Long lines, crowded areas make oncampus lunches less than satisfying

September 5, 2008 — by Grishma Athavale and Brandon Yang

The lunch bell rings and the serenity of the campus is broken. Underclassmen rush to the cafeteria, hoping to grab a spot at the front of the lunch line to buy cookies before they run out. Most upperclassmen, who have the privilege to go off campus at lunch, drive themselves to local restaurants for their meals.

Or at least this is the way it used to be. A rise in gas prices seems to have encouraged more juniors and seniors to stay on campus, which causes frustratingly long lines and fewer eating areas. These crowded conditions have made lunchtime less enjoyable for many students.

As more upperclassmen remain on campus, many areas have become uncomfortably crowded. The lines leading to the cafeteria now extend farther into the quad, causing many students to waste their lunchtime waiting to buy food. These long lines tempt students to cut with their friends, thus making conditions even worse.

Staying on campus may solve the problem of using up precious gas, but getting a quality, reasonably priced lunch on campus has become increasingly difficult. To make matters worse, the cafeteria has raised the prices of many items, including pizza and cookies, which have gone up 50 cents and 25 cents, respectively. In addition, most students regularly purchase oily, fat-filled food like fries, pizza and fried chicken at school compared to the more nutritious dishes sold off campus. Health concerns and price increases have persuaded many students to bring lunch instead, which is less convenient and reduces lunchtime revenues for the school.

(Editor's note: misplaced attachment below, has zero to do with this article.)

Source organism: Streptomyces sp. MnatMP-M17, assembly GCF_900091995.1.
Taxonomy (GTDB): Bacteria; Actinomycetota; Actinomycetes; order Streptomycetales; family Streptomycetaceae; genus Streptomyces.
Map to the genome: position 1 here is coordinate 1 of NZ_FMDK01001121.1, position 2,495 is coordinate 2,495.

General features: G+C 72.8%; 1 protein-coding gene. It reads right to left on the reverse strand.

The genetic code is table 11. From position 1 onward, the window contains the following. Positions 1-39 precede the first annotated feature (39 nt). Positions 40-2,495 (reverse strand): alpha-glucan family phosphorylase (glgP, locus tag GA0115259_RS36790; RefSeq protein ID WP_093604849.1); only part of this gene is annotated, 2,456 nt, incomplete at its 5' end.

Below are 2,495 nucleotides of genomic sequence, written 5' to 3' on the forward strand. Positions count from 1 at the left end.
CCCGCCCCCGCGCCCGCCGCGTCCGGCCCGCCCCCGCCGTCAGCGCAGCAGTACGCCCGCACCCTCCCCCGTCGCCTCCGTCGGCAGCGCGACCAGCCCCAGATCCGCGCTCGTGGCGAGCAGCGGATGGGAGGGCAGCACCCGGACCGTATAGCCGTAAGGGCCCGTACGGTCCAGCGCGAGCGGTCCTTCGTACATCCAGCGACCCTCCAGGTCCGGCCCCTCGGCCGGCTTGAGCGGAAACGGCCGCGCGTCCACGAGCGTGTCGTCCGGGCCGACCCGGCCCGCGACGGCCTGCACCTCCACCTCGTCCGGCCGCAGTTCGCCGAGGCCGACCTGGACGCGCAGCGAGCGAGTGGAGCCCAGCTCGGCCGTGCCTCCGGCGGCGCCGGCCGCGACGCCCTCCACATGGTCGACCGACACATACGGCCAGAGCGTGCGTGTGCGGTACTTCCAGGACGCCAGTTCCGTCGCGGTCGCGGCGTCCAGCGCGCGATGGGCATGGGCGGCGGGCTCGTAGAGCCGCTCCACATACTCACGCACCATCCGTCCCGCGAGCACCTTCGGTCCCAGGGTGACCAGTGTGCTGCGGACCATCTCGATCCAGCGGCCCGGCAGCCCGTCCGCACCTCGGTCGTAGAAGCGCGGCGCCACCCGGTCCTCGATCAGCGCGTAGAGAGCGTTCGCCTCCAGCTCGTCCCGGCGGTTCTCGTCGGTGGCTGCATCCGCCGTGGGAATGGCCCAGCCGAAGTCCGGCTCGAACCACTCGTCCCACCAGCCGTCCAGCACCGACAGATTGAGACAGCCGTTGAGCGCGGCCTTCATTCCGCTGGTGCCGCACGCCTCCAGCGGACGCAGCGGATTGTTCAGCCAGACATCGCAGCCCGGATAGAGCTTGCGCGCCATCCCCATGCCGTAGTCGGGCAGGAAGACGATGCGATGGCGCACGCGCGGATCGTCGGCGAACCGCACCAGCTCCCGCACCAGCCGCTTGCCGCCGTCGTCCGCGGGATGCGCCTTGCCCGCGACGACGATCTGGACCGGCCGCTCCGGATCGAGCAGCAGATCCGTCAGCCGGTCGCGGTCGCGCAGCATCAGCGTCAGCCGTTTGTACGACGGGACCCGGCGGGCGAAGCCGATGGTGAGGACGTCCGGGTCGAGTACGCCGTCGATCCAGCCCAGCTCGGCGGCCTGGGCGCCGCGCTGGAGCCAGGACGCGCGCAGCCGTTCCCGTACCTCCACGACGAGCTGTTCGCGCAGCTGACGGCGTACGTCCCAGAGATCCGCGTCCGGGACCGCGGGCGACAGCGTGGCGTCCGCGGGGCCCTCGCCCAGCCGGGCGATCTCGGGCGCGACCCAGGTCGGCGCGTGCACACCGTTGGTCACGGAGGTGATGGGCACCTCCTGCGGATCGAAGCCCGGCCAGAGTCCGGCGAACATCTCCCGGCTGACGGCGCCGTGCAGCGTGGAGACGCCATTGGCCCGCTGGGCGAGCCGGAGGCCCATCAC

As more students stay on campus for lunch, the school must work harder to meet the needs of the increasing number of students by providing more tables and benches. In addition, the school lunch menu should be altered to appeal to a greater number of students, such as by providing more choices for vegetarians on campus, which numerous other schools have already done. Not only would the food be healthier and more nutritious, but more students would be attracted to buy food by the increase in dishes. As lines increase and costs go up, the administration should improve campus conditions and food quality to make lunchtime more enjoyable.

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